At lastly, after Elizabeth died in 1603, things have changed a little bit. So after her 44 years of ruling, the Stewart family ascended to the throne. And the Stuart Period would be marked by conflict. There weren’t any rulers that ruled as long as Elizabeth, so there wasn’t as much stability. Both James I and Charles I that were rulers from the Stewart family butted heads with Parliament over the issue of taxation. So this was a big issue with both of them, they fought with Parliament, and that made things more difficult, that spurred more conflict. There were also continued conflicts between the Puritans, who were followers of John Calvin, the Puritans being another Protestant group that had broken away from the Roman Catholic Church. So there were conflicts between the Puritans and the Anglicans, who were followers of the Church of England, or the Anglican Church, which is what King Henry VIII started whenever he broke away from the Roman Catholic Church. So the Puritans joined with Parliament in opposition to the monarchy because the Puritans were also against the Anglicans. Parliament had been fighting with the Anglicans over taxation, so they joined together, and they opposed the monarchy. And the alliance of Parliament and the Puritans was led by Oliver Cromwell. So when the Puritans and Parliament joined together, they had to pick a leader of their newly formed group, and they chose Oliver Cromwell. His army was successful in deposing and executing King Charles I. And so since that was who was ruling at the time, they defeated the Anglican Ruler, the current ruler of the monarchy, and Cromwell was then installed as Protector of England. So he wasn’t made king like the other monarchs had been, he was named Protector of England, but he was basically ruling England with the help of Parliament. So Cromwell’s rule was undermined by Anglican nobles and clergy. Remember the Anglican King Charles I had been executed in order to put Puritans and Parliament in power.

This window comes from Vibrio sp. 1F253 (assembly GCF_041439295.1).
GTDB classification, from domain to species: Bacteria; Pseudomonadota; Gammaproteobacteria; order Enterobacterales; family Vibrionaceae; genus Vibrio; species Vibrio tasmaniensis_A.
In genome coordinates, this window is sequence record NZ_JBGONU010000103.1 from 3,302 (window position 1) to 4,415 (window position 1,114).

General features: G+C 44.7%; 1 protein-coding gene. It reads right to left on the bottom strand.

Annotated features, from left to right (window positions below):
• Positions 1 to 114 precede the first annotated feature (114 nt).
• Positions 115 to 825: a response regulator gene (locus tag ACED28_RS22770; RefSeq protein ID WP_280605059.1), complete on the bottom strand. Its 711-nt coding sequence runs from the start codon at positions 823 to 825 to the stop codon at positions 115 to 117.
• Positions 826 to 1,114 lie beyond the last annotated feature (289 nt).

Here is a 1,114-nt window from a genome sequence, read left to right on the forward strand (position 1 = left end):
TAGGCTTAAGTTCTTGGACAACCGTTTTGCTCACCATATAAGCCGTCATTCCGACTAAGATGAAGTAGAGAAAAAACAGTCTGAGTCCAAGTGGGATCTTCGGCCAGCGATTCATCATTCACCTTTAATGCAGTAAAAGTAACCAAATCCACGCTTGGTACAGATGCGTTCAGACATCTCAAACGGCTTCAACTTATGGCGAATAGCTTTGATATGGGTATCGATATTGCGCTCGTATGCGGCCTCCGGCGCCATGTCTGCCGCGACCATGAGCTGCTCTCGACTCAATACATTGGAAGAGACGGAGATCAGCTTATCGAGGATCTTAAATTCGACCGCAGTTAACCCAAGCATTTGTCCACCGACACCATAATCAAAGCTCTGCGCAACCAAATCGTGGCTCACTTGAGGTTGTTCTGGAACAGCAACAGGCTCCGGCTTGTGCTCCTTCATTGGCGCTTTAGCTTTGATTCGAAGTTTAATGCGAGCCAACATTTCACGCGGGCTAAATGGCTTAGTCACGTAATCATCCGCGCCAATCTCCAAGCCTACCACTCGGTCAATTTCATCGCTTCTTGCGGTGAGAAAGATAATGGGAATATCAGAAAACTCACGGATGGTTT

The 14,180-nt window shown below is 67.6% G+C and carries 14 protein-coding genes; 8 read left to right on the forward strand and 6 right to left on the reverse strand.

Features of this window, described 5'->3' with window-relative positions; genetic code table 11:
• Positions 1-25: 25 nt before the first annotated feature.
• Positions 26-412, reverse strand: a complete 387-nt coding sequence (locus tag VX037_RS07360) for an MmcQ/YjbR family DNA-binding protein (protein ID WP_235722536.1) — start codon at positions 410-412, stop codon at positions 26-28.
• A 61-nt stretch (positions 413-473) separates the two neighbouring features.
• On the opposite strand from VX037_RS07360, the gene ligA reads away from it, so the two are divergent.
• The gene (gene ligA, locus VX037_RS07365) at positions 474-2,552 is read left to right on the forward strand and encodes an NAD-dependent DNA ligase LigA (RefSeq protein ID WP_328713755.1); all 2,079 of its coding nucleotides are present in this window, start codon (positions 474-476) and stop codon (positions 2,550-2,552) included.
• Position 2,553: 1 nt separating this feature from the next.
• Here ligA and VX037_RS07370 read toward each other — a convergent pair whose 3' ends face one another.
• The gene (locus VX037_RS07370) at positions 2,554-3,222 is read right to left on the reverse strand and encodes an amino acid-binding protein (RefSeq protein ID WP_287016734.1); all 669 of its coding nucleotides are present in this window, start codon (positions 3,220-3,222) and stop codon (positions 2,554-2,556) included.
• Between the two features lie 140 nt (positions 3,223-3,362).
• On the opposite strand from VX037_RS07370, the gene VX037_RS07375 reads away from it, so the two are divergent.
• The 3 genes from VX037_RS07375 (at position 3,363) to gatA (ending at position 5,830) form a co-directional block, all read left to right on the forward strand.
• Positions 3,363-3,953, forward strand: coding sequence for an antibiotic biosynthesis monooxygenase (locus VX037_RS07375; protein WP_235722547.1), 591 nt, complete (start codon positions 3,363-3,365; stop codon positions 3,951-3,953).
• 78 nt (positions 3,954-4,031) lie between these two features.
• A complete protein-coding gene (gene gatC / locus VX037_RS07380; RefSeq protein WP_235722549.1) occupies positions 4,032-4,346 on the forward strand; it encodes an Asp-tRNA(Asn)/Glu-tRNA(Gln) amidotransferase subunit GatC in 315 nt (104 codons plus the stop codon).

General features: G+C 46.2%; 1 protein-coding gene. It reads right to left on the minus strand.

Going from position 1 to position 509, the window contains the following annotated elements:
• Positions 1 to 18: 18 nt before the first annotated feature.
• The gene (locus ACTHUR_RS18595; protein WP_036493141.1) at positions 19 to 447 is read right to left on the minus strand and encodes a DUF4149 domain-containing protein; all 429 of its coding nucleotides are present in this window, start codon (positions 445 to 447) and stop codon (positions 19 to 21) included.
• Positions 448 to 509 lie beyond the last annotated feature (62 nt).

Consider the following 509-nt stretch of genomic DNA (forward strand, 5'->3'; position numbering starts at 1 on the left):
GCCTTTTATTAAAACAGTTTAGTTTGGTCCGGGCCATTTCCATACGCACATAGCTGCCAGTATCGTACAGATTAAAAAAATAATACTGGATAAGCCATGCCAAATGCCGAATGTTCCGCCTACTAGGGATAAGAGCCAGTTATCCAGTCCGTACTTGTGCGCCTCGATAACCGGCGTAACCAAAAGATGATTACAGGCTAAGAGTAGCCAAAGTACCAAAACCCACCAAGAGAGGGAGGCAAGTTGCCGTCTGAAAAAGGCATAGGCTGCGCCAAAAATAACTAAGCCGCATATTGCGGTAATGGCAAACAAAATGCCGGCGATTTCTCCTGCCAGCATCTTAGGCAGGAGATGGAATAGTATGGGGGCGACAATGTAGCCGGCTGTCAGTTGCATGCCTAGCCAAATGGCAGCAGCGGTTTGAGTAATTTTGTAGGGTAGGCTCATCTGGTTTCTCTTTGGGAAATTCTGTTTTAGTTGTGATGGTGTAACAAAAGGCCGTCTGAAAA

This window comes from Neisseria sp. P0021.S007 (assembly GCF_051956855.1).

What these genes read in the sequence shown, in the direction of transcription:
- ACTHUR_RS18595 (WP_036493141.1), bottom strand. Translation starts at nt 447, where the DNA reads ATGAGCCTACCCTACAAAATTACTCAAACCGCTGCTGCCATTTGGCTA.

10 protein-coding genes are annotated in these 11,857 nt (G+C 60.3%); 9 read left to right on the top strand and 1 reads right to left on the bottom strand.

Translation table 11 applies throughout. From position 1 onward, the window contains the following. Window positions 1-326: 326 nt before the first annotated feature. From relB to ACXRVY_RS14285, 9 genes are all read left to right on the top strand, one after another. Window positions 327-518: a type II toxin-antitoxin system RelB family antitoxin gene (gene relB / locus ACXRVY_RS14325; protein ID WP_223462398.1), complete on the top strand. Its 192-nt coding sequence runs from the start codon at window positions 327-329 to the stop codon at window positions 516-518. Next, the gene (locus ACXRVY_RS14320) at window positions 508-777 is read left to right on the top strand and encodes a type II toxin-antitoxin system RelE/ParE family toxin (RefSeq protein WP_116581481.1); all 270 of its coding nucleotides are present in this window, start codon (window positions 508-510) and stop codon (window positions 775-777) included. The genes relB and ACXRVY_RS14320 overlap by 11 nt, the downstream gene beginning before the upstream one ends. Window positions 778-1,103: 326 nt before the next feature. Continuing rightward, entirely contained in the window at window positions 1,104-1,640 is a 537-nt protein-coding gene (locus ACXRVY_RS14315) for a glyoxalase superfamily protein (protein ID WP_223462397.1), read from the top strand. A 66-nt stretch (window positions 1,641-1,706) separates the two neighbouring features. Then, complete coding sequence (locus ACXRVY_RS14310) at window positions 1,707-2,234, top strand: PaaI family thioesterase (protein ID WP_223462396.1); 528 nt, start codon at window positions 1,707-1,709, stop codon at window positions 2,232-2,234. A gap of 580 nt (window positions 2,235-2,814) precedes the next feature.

As can be seen, during the period of absolute monarchs, England started out pretty good. They started out strong with Henry VIII and Elizabeth during the rule of the Tudor family, and Elizabeth gave them a stable period of 44 years where things went pretty smoothly. Elizabeth brought almost half a century of stability after the turmoil of her siblings’ short reigns. But after she died, there was a lot of chaos. This chaos continued until finally William and Mary were asked to step in and help rule the country for a while. They still had to work with the ruler, at this time William and Mary, and then as it got turned over to different rulers, Parliament still had to work with them. The Declaration of Rights gave Parliament more power and limited some of the power of the monarchy. This gave England another period of relative tranquility.